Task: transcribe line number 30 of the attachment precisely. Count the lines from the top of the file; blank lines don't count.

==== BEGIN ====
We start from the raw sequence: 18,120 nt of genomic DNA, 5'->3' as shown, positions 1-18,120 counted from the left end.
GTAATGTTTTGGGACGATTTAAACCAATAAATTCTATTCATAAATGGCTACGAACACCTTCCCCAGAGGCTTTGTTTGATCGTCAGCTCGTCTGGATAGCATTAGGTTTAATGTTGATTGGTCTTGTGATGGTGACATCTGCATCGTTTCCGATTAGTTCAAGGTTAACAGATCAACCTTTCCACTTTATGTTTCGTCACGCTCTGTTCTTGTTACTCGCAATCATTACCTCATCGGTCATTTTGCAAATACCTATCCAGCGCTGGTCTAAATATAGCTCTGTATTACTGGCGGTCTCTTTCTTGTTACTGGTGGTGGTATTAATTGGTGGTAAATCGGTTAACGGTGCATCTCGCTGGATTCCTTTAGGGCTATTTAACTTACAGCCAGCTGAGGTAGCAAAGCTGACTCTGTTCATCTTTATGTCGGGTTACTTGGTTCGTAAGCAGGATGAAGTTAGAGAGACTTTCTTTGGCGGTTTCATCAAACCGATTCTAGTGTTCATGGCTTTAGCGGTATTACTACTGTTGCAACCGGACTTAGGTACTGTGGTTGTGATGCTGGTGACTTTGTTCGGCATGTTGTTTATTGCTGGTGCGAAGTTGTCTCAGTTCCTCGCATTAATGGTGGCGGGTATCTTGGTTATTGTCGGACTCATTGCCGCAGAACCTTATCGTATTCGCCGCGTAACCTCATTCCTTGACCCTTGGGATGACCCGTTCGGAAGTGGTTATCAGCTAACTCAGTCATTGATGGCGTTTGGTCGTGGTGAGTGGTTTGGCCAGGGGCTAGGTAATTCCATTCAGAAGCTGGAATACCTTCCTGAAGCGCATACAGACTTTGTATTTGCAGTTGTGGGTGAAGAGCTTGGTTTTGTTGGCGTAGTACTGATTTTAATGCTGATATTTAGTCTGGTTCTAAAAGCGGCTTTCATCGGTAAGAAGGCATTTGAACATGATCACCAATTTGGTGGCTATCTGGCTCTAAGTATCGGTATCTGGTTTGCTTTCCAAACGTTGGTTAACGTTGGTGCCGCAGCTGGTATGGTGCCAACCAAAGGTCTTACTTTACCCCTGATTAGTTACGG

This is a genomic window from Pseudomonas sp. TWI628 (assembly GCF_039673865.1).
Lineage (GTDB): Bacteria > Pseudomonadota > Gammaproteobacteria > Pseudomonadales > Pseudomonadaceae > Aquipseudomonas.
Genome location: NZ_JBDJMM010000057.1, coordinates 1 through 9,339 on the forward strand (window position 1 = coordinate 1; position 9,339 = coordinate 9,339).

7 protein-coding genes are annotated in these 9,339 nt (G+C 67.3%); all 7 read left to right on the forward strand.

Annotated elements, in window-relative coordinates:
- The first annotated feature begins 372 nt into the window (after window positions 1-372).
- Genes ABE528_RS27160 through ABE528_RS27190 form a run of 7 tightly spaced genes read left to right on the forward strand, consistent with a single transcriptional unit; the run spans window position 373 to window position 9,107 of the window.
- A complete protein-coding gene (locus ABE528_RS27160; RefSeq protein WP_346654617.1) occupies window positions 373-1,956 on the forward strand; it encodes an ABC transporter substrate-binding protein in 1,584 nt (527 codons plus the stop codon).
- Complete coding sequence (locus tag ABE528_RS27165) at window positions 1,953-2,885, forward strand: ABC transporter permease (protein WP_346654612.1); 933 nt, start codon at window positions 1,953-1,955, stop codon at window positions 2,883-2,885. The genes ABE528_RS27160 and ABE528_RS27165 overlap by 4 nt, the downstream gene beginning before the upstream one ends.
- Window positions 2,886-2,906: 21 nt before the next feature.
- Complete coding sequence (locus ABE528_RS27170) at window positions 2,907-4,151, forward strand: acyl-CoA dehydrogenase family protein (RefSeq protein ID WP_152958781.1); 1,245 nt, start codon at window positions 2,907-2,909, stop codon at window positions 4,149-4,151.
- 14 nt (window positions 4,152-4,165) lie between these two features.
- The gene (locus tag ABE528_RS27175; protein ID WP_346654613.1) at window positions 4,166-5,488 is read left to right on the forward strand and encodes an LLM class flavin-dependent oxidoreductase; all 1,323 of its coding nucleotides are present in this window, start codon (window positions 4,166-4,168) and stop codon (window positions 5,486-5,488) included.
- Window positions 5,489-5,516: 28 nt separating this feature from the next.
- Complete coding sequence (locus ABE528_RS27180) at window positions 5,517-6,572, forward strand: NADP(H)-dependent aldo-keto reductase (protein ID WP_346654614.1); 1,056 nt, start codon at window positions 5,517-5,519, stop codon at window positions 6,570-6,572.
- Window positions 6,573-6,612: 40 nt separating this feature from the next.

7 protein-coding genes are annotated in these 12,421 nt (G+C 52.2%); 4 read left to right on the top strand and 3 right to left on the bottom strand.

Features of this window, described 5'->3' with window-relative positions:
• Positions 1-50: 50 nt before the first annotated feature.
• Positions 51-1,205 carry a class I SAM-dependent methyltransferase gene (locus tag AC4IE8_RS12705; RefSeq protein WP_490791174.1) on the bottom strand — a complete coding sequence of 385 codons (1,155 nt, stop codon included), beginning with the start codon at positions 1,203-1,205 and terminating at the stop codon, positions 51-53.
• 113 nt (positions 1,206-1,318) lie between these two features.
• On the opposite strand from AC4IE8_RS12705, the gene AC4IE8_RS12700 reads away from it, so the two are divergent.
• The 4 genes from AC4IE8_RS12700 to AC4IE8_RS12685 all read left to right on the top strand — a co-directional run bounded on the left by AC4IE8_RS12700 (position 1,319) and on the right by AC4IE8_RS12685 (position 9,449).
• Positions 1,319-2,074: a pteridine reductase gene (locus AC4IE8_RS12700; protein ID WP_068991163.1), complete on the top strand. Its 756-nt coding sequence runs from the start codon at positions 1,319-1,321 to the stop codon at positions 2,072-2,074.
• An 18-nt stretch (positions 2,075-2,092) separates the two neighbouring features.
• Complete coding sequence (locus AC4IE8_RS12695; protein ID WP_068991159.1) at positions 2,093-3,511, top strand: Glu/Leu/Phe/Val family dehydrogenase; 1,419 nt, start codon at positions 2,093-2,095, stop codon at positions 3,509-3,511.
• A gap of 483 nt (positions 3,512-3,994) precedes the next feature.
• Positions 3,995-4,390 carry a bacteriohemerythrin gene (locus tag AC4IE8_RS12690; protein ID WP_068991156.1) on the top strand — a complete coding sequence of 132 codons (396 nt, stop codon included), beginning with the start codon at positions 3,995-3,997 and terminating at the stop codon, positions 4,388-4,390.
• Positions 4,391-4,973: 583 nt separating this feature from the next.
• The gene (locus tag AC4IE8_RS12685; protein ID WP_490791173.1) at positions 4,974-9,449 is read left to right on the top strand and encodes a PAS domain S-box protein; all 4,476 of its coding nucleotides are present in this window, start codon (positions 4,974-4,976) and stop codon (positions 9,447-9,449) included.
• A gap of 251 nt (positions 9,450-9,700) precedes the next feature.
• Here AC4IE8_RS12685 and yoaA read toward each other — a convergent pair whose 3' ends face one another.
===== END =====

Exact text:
• Positions 3,995-4,390 carry a bacteriohemerythrin gene (locus tag AC4IE8_RS12690; protein ID WP_068991156.1) on the top strand — a complete coding sequence of 132 codons (396 nt, stop codon included), beginning with the start codon at positions 3,995-3,997 and terminating at the stop codon, positions 4,388-4,390.